This sturdily cerebral attitude has perhaps contributed to Bryars' neglect in Britain. For a long time - from 1970 to 1987 - he had no pieces at all played on Radio 3. His opera Medea, written in collaboration with the director Robert Wilson, was a hit in Paris and Lyons in 1984, but little notice was taken over here. That's all changing. The main event of next Thursday's BBC Symphony Orchestra concert at the Festival Hall, which Radio 3 is broadcasting live, is the first performance of a BBC commission, The War in Heaven. June sees the release of a new CD version, on Philip Glass's Point label, of his 1971 piece Jesus' Blood Never Saved Me Yet, with the voice of Tom Waits. And Bryars is the featured composer on tonight's edition of Radio 3's contemporary music programme Midnight Oil, which includes his piece Effarene, setting texts by Jules Verne, Marie Curie and Pope Leo XIII. In modern music terms, this is mass-market.
That is rather satisfying for Bryars, now 50. It has always been important to him that his music should have appeal: 'When I did Jesus' Blood for the first time, I was interested in making a piece which could, even loosely, go out on Radio 2 and could at the same time be, if you like, a work of high art . . . that's something that interested me in music, actually making things well.'
This perfectionism hasn't always been apparent. He first came to public attention as a jazz double-bassist in Sheffield in the mid-1960s. He was studying philosophy at the university and taking lessons in composition from George Linstead, the organist at the cathedral. In his spare time, he played in a trio with the drummer Tony Oxley and the guitarist Derek Bailey. They began by playing 'a kind of very refined type of harmonic jazz' in venues like the Greaseborough Workingmen's Club (Palladium of the North), but soon moved into the more arty and distinctly non-perfectionist world of free improvisation.
Bryars became frustrated with the limitations of improvising: 'There's an appearance of freedom, an appearance of 'anything can happen', but in reality what you're hidebound by is your musical habits you've accrued over the years.' He leaned more to the kinds of aleatory techniques pioneered by John Cage - typically, for reasons that were anything but superficial. 'The field is much more wide open if one is composing by chance than if you're letting things happen which are not by chance in a real-life situation. There can be a resemblance acoustically, they may end up sounding similar: but what's happening behind is different.'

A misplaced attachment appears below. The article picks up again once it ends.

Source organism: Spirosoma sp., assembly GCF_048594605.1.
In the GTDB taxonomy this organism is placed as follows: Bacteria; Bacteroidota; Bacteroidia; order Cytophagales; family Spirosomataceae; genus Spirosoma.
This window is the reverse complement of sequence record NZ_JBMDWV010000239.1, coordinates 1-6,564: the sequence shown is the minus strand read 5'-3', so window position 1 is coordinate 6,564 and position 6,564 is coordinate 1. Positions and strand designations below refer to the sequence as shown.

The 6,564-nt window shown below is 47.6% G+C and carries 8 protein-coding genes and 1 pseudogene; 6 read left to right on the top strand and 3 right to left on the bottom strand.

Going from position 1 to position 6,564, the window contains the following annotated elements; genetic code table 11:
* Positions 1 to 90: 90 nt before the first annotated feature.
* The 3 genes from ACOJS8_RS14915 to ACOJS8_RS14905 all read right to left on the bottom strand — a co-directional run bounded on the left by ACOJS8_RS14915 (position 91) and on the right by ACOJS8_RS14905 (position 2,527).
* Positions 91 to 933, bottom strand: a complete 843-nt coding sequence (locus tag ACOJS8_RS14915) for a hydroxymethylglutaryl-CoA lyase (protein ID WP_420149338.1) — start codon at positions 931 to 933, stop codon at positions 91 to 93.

He gave up the bass in 1966, and took a job, like Tom Sharpe's Wilt, teaching 'Liberal Studies' to day-release students - welders and motor mechanics, most of whom felt they were there to learn about welding and motors, not contemporary culture. He's stayed in education - since 1970 he has been at Leicester Polytechnic (now De Montfort University), and became Professor of Music there in 1985. The only break came in 1968, when he took an opportunity to go to America: he visited a friend at the University of Illinois where (as chance would have it) Cage was teaching, and worked with him on his massive realisation of Mozart's musical dice-game, HPSCHD.
Returning to London, Bryars fell in with London's new music set, centred around John Tilbury and Cornelius Cardew. He also began teaching at Portsmouth Art College, where his first flirtation with fame came in the summer of 1970, when he was instrumental in the founding of the notorious Portsmouth Sinfonia. Again, the philosophy behind the playing was far more important than the actual sound, which was just as well. 'They were all people who would've liked to have played classical music, but had never had the ability or the opportunity . . . the conductor was the person who looked most like a conductor, but really had least knowledge of music. He had read the first page of a Penguin book called Understanding Music.' Bryars played a euphonium he had bought in a bicycle shop. At a concert in the college's main quadrangle, they were a huge hit. They made a single of the William Tell overture and sent 1,000 copies to people they admired around the world: Mao Tse-Tung, Rodney Marsh, Pierre Boulez.
What is striking about Bryars is the variety of his interests. It is not coincidental that he is an expert on the composer / novelist / what- you-will Lord Berners, known in the 1920s as 'The Versatile Peer', and he was attracted to the Renaissance humanist philosopher Pico della Mirandola by his proverbial status in France as a touchstone of versatility. His range is reflected in the music he has written over the decade since Medea propelled him into the European mainstream. Pico supplied him with the texts for two works, Glorious Hill and Pico's Flight - in the latter, combined with settings of Francis Bacon. He has used texts by Jules Verne, Dante, and the seventh-century Anglo- Saxon poet Caedmon - this last in his Cadman Requiem (written for his friend Bill Cadman, who was killed in the Lockerbie aircrash), and in the new piece, The War in Heaven, where it is conflated with a monologue by Sam Shepard in a large-scale cantata. His great hero, though, is not a writer, but the painter Marcel Duchamp: what he admires in Duchamp is that 'he was emphatically against what he called 'retinal art' - art which actually stops at the eye and titillates the senses without penetrating the brain.' And for Bryars, penetrating the brain is still what matters, deeply.
'Effarene' is broadcast tonight on 'Midnight Oil' (11.30pm R3). 'The War in Heaven' is premiered by the BBC SO at 7.30pm on 29 April at the RFH (071-928 8800): tickets pounds 9, conc pounds 4.50.
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